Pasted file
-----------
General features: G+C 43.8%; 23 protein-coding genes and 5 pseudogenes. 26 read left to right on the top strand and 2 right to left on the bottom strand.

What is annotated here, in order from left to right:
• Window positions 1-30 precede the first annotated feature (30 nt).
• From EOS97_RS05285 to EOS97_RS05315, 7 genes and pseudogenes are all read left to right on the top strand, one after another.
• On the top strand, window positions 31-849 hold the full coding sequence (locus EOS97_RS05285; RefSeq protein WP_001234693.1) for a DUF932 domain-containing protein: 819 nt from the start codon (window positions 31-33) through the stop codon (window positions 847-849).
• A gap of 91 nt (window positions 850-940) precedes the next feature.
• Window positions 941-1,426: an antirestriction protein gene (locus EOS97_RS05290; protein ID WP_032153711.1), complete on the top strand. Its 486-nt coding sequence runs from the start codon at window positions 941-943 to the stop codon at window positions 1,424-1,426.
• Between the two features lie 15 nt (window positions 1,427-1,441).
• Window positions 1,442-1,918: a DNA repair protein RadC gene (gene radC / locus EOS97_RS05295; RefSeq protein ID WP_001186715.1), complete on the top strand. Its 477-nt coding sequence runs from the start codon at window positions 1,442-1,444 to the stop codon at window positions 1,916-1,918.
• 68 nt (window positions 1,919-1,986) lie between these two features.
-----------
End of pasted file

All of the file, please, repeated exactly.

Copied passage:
General features: G+C 43.8%; 23 protein-coding genes and 5 pseudogenes. 26 read left to right on the top strand and 2 right to left on the bottom strand.

What is annotated here, in order from left to right:
• Window positions 1-30 precede the first annotated feature (30 nt).
• From EOS97_RS05285 to EOS97_RS05315, 7 genes and pseudogenes are all read left to right on the top strand, one after another.
• On the top strand, window positions 31-849 hold the full coding sequence (locus EOS97_RS05285; RefSeq protein WP_001234693.1) for a DUF932 domain-containing protein: 819 nt from the start codon (window positions 31-33) through the stop codon (window positions 847-849).
• A gap of 91 nt (window positions 850-940) precedes the next feature.
• Window positions 941-1,426: an antirestriction protein gene (locus EOS97_RS05290; protein ID WP_032153711.1), complete on the top strand. Its 486-nt coding sequence runs from the start codon at window positions 941-943 to the stop codon at window positions 1,424-1,426.
• Between the two features lie 15 nt (window positions 1,427-1,441).
• Window positions 1,442-1,918: a DNA repair protein RadC gene (gene radC / locus EOS97_RS05295; RefSeq protein ID WP_001186715.1), complete on the top strand. Its 477-nt coding sequence runs from the start codon at window positions 1,442-1,444 to the stop codon at window positions 1,916-1,918.
• 68 nt (window positions 1,919-1,986) lie between these two features.